# Randomly choose vector b in range such that $\vec{a} \cdot \vec{b} = 1$

Given

• I have a $$n$$ dimensional $$\vec{a}$$.
• All elements of $$\vec{a}$$ are between 0 and a positive number $$K$$.
• $$n$$ is about 15 to 20.

Problem

I want to randomly and unbiasedly choose a vector $$\vec{b}$$ such that:

• Elements of $$\vec{b}$$ are between 0 and 1.
• $$\vec{a} \cdot \vec{b} = 1$$

How to do that?

Attempt

• Choose $$\vec{c}$$, a random direction perpendicular to $$\vec{b}$$.
• Find range of $$\theta$$ such that $$\vec{b} = \frac{\vec{a}}{\lVert \vec{a} \rVert} + \theta\vec{c}$$ is within bounds.
• Randoly choose a $$\theta$$

The problem is that this is not unbiased. Some directions have a larger range of legal $$\theta$$, and those directions should be chosen more often.

• Is that equivalent to choosing a random point on a simplex with $\vec{a}$ as the normal vector? – R zu Nov 7 '18 at 18:16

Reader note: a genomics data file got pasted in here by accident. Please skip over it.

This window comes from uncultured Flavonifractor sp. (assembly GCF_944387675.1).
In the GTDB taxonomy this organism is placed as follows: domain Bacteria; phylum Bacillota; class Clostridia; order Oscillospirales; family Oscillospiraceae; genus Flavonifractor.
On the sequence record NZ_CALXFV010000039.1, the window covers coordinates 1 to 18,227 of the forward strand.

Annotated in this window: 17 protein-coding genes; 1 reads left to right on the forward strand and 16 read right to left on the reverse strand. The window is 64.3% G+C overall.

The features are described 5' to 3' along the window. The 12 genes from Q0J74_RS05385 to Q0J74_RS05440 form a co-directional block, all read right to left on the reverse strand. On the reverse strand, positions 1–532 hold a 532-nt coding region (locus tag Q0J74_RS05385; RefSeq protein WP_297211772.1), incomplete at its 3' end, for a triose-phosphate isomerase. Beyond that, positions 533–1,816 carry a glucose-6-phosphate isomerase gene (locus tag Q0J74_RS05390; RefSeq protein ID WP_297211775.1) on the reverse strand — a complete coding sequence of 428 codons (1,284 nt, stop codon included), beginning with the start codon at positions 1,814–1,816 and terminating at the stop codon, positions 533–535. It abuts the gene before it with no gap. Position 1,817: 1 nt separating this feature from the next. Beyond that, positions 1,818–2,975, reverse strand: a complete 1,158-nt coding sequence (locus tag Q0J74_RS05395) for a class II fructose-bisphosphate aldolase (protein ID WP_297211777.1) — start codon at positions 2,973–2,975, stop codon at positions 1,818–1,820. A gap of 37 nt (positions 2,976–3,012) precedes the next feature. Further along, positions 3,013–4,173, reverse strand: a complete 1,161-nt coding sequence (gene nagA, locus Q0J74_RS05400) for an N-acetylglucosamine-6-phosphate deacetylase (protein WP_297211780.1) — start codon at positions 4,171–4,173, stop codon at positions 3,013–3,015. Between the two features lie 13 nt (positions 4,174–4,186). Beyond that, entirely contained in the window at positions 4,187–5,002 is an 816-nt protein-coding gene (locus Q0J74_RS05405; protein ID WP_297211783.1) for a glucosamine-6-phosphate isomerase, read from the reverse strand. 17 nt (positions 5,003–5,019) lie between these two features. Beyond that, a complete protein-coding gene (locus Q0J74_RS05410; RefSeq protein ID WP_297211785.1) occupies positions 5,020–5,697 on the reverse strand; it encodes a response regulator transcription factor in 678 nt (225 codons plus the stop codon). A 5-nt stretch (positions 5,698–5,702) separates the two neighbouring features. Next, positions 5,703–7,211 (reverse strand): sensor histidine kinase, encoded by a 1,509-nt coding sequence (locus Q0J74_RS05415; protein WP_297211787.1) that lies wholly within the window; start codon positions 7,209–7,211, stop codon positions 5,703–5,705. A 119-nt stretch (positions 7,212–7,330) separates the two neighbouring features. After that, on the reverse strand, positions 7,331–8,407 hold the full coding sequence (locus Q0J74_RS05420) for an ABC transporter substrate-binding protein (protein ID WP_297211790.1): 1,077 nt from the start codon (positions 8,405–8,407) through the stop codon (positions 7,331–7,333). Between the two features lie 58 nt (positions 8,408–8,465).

• Before going to $n$-dimensional, have you made a detailed analysis on 2-dimensional? How do you define unbiased? Are you able to formalize your requirement, "Some directions have a larger range of legal θ, and those directions should be chosen more often" into probability terms? – Apass.Jack Nov 7 '18 at 18:31
• Unbiased: Every $\vec{c}$ that satisfies the conditions in the problem has equal chance to be chosen. "Some directions..." is not a requirement in the problem. – R zu Nov 7 '18 at 19:17

Uniformly sampling from a simplex with equation $$\vec{a} \cdot \vec{b} = 1$$, and reject samples out of bounds.